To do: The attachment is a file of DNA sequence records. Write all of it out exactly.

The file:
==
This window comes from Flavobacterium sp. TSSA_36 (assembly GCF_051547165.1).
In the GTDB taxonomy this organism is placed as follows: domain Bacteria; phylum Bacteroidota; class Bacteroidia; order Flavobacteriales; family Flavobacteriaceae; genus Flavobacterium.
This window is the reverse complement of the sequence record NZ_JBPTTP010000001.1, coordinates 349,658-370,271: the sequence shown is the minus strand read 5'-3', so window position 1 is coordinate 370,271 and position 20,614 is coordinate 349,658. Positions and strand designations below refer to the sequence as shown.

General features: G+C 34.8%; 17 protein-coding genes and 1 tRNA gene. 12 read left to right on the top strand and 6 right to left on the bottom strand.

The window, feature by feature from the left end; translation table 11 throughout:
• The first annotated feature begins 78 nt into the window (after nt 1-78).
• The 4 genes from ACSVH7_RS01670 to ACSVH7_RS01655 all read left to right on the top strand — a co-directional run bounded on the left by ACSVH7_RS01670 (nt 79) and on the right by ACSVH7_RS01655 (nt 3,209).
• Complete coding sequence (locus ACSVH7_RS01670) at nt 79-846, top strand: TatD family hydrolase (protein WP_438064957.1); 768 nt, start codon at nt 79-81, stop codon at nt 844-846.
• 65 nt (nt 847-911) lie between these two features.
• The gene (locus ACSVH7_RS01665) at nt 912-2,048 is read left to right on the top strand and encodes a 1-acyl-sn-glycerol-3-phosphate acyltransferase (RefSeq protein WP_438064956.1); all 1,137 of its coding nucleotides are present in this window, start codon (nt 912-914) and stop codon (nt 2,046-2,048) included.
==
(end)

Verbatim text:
This window comes from Flavobacterium sp. TSSA_36 (assembly GCF_051547165.1).
In the GTDB taxonomy this organism is placed as follows: domain Bacteria; phylum Bacteroidota; class Bacteroidia; order Flavobacteriales; family Flavobacteriaceae; genus Flavobacterium.
This window is the reverse complement of the sequence record NZ_JBPTTP010000001.1, coordinates 349,658-370,271: the sequence shown is the minus strand read 5'-3', so window position 1 is coordinate 370,271 and position 20,614 is coordinate 349,658. Positions and strand designations below refer to the sequence as shown.

General features: G+C 34.8%; 17 protein-coding genes and 1 tRNA gene. 12 read left to right on the top strand and 6 right to left on the bottom strand.

The window, feature by feature from the left end; translation table 11 throughout:
• The first annotated feature begins 78 nt into the window (after nt 1-78).
• The 4 genes from ACSVH7_RS01670 to ACSVH7_RS01655 all read left to right on the top strand — a co-directional run bounded on the left by ACSVH7_RS01670 (nt 79) and on the right by ACSVH7_RS01655 (nt 3,209).
• Complete coding sequence (locus ACSVH7_RS01670) at nt 79-846, top strand: TatD family hydrolase (protein WP_438064957.1); 768 nt, start codon at nt 79-81, stop codon at nt 844-846.
• 65 nt (nt 847-911) lie between these two features.
• The gene (locus ACSVH7_RS01665) at nt 912-2,048 is read left to right on the top strand and encodes a 1-acyl-sn-glycerol-3-phosphate acyltransferase (RefSeq protein WP_438064956.1); all 1,137 of its coding nucleotides are present in this window, start codon (nt 912-914) and stop codon (nt 2,046-2,048) included.